Another interesting thought from Card: his book called “Empire” is utterly fascinating, an excellent read. It’s based on the idea of a new Civil War in the USA, and he says he was approached to write it. He saw immediately the “Red State/Blue State” dynamic would be an obvious one to focus on in what might cause such a battle. His analysis of the political climate is very much on point. The venom in politics right now has made it almost impossible for either side of the political wars to come to a table to really solve any problem, and I don’t just mean the ones they are specifically disagreeing on. Some things should not be opposed by Republicans just because a Democrat suggested it, and vice versa. I really liked this book and how much it made me think. The other points this book made (like where we are in our evolution as a culture/nation/entity whatever).

  16. my little brother wrote this essay called “My take on Mitt.” enjoy! -josh

    I’ve just read some really odd, mass-emailed letter from Mitt Romney’s
    son-the one about him spending his day searching for some ill-fated
    anchor that was dropped to the ocean’s floor during a fishing expedition
    and was (hours later) miraculously found because of Mitt Romney’s
    super-presidential power to, I don’t know, recover lost boating
    accoutrements. It was a little on the, ahem, “fishy” side. The story’s
    take home value was of the ” if he could do this, he could do anything”
    variety. Yeah, it failed to elicit the writer-intentioned tug on my
    heartstrings, too.

    Anyway, this got me thinking about how I’ve grown a little weary
    (already!) of the seemingly un-researched, ill-considered Mormon
    allegiance to this no-chance-in-heck-of-winning recovering social
    liberal who has compromised on issues that really matter for political
    expediency. After all, this is the guy who, in his unsuccessful 1994
    campaign for senate against Ted Kennedy, said he would provide “more
    effective leadership” than Ted Kennedy in providing “full equity” for
    gays and lesbians. More gay-friendly than Ted Kennedy? Is that even
    possible? In that same campaign, he also said that he opposed a
    constitutional amendment to ban gay marriage (remember the Church’s
    position in favor of just such an amendment last year?), and advocated
    gays serving openly in the military. Wow. What happened to that Mitt
    Romney? Has he “seen the light,” or is he playing politics? But the
    Kerry-esque flip-flopping gets better (or, I guess, worse). In that same
    1994 challenge against Kennedy, our good “Brother Romney” said he
    thought abortions should be safe and legal AND even supported the use of
    RU-486 (emergency contraception that induces abortion). Don’t worry, he
    changed his mind on that later, too. In his Massachusetts gubernatorial
    run in 2002, he said he supported Roe v. Wade. Here cometh the flop: in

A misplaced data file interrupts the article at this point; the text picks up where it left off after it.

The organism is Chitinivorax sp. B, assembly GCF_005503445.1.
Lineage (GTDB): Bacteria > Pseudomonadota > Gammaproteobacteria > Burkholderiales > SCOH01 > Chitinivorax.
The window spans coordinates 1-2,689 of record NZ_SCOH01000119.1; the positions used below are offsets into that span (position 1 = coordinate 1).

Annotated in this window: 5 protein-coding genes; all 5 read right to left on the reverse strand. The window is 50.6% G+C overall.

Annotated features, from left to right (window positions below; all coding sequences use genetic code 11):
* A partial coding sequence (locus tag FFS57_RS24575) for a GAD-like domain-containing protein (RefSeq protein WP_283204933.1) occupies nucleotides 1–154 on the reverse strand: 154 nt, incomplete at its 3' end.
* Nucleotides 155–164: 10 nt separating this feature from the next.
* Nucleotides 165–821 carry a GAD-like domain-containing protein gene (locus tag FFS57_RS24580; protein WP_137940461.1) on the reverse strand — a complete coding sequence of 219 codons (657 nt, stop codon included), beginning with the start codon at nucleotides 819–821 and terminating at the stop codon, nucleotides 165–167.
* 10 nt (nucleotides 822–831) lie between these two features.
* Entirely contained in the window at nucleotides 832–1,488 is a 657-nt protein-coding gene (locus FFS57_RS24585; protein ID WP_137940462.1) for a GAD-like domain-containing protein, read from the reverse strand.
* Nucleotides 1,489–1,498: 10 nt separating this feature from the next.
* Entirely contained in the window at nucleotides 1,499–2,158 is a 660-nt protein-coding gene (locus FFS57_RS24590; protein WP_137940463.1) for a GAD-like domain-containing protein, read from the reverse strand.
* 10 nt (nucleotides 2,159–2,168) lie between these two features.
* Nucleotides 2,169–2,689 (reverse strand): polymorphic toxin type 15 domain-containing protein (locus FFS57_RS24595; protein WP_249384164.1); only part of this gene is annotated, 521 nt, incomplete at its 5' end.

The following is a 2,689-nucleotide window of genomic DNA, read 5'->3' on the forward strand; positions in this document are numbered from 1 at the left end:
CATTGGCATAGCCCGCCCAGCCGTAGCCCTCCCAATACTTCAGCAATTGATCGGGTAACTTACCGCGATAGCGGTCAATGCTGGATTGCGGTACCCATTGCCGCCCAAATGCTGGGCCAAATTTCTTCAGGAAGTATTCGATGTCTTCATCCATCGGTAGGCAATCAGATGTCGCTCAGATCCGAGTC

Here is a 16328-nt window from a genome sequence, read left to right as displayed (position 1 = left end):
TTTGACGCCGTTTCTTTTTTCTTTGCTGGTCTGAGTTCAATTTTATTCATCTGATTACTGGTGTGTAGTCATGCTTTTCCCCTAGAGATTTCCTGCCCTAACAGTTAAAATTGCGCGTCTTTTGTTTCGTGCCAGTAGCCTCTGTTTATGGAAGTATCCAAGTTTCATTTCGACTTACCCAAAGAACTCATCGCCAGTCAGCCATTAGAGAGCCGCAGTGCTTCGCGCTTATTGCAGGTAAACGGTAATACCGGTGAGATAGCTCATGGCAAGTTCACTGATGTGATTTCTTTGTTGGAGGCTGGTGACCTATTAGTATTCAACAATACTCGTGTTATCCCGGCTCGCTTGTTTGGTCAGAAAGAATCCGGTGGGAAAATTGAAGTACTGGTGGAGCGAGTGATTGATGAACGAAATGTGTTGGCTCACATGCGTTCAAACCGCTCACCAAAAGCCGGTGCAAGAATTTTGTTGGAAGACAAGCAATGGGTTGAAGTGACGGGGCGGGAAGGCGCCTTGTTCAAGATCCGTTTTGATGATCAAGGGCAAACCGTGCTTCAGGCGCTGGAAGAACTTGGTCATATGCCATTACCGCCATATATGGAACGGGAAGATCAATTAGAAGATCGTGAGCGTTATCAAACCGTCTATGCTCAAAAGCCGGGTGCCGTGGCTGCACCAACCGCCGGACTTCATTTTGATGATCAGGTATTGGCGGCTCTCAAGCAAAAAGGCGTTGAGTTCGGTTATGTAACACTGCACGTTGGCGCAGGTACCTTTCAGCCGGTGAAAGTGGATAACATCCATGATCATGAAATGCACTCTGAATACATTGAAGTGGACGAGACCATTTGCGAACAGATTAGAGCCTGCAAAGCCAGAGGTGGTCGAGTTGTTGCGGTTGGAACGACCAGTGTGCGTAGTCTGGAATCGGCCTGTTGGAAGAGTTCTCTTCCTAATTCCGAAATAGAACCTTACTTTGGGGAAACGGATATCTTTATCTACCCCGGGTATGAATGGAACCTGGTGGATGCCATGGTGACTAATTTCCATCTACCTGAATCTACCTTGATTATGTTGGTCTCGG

2005 (humph, that’s curiously close to now, which is curiously close to
    the great race to the primary…), he said he had a change of heart
    about abortion after studying stem-cell research. I don’t know by what
    we should be most frightened-the fact that he supported abortion, or
    that it took scientists explaining stem-cell research to convince him of
    something the prophets have been saying since, oh, 1973? He went from
    “pro Roe” to “firmly pro-life” in a surprisingly short period of time!
    Is this the Mitt Romney you’ve been supporting?

    Look, I’m not saying Romney’s a bad apple-not by any means. From all I
    know he’s a decent person. But he’s not the golden boy the Mormon masses
    have made him out to be. So, this is something of a personal plea to my
    stalwartly conservative, well-intentioned LDS friends and family: know
    the man, not simply his religion. Know what he says, and see if what
    he’s done matches.

    So, who am I going to support? Well, I don’t know just yet. If this
    primary race were a buffet restaurant, I’d demand my money back and
    leave. I don’t like any of them. Heck, I might even wind up voting for
    ole’ “Today where will I sit Mitt?” But, I’m going to know just about
    everything there is to know about him and his policies before I do.
    Remember, it’s okay to be the only minivan in the chapel’s lot without a
    Romney for President bumper sticker, and you still don’t have to have a
    “Romney recommend” to get into the temple. Let’s show the world that
    Latter-day Saints have the brains to understand that it takes more than
    a religion (even one with all the truths) to make a man. If Romney
    treats his religion like his politics, he might (oh my heck) be a Zen
    Buddhist by next November (oh, come on, you know that was funny).

    Good luck “choosing the right” one.